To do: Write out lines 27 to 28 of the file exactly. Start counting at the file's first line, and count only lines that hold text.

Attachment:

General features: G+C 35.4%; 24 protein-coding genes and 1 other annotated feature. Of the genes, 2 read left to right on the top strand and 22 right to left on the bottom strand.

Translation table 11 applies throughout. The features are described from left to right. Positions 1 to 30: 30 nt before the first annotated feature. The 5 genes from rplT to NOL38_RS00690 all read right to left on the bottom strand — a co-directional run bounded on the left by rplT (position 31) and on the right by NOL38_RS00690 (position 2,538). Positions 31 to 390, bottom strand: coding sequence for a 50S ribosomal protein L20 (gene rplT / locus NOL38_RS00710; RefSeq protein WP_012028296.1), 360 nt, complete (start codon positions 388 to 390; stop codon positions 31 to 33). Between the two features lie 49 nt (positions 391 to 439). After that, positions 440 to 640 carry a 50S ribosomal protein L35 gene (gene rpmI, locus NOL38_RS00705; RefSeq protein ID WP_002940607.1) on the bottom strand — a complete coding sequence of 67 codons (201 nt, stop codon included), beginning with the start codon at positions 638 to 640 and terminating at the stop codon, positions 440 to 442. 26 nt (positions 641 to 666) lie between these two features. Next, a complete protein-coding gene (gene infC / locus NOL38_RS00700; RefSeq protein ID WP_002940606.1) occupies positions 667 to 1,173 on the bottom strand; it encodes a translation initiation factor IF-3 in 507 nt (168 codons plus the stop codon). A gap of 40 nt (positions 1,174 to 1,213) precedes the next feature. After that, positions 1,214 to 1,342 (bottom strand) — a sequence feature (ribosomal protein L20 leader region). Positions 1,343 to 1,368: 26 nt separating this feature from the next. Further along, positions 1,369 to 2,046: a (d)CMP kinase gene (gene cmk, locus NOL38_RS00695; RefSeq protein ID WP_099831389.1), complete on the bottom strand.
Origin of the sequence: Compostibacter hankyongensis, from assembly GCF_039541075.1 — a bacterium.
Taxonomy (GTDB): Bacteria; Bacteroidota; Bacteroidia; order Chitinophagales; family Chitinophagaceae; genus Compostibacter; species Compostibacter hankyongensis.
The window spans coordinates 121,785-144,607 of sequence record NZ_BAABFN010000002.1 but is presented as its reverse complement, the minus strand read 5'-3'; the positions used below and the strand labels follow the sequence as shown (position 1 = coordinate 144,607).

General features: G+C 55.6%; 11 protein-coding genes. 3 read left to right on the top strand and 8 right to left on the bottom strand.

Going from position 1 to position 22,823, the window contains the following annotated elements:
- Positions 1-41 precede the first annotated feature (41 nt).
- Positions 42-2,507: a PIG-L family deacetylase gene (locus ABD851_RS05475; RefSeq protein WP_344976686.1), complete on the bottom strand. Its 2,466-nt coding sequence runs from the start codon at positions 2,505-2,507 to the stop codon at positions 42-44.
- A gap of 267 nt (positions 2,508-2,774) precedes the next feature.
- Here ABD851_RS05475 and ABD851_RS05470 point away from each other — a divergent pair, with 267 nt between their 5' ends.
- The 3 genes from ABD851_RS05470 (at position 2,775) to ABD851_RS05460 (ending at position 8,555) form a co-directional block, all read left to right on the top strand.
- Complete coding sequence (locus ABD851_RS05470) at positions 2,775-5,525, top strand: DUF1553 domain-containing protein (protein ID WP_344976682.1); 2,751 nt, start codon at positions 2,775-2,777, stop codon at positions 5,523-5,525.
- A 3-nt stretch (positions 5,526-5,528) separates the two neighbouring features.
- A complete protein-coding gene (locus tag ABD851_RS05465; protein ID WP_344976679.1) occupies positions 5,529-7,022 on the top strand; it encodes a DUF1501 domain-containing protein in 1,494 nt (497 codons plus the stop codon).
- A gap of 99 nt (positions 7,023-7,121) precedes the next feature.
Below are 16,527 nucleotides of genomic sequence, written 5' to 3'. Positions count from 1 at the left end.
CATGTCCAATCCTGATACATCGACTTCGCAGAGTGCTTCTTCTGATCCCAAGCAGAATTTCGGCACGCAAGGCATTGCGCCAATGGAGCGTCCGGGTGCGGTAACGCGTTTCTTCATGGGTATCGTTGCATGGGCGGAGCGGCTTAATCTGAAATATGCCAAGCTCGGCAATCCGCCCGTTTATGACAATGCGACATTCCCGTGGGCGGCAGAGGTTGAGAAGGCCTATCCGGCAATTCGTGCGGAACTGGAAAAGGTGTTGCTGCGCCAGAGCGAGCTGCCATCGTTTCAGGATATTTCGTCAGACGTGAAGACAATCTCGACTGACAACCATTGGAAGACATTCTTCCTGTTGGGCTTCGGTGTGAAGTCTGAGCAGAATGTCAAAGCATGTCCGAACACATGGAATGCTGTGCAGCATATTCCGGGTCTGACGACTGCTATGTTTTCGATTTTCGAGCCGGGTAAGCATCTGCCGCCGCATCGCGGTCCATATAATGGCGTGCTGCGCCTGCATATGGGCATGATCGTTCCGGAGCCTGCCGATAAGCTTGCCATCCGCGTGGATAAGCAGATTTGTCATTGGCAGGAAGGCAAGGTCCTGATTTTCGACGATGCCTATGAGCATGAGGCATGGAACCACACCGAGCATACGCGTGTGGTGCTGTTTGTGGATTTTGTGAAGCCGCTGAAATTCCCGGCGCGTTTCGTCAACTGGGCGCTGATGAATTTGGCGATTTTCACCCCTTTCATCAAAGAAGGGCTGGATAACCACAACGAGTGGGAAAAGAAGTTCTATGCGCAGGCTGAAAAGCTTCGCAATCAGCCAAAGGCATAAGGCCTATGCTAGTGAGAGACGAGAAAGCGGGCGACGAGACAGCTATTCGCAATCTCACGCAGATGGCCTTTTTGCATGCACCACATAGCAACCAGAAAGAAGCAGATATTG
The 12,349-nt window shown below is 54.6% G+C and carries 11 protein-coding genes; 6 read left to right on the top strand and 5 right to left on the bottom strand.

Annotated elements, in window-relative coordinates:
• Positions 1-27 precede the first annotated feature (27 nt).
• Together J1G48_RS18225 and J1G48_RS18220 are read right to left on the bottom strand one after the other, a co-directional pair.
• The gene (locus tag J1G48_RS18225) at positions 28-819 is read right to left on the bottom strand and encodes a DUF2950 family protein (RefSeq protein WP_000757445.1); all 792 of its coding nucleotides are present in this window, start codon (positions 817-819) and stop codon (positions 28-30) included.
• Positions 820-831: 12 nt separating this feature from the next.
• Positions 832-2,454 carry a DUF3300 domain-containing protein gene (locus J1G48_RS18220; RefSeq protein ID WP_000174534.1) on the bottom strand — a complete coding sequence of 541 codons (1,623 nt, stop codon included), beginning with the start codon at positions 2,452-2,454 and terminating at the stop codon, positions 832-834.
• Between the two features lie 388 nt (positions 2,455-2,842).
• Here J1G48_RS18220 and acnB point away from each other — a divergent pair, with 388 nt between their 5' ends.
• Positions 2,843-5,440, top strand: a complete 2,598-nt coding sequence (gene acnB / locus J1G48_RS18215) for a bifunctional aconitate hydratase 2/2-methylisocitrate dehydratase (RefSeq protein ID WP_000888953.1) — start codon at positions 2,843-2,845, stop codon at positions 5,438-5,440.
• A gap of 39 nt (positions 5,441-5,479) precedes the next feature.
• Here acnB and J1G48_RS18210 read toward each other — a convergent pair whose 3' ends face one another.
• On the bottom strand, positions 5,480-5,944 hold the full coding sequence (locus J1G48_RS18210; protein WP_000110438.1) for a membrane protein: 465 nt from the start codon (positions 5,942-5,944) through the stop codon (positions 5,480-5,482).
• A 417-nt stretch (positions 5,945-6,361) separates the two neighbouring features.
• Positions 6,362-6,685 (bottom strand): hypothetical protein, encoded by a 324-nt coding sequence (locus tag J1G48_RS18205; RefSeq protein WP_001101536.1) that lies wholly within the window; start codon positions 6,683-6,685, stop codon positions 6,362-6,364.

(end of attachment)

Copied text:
• Here J1G48_RS18220 and acnB point away from each other — a divergent pair, with 388 nt between their 5' ends.
• Positions 2,843-5,440, top strand: a complete 2,598-nt coding sequence (gene acnB / locus J1G48_RS18215) for a bifunctional aconitate hydratase 2/2-methylisocitrate dehydratase (RefSeq protein ID WP_000888953.1) — start codon at positions 2,843-2,845, stop codon at positions 5,438-5,440.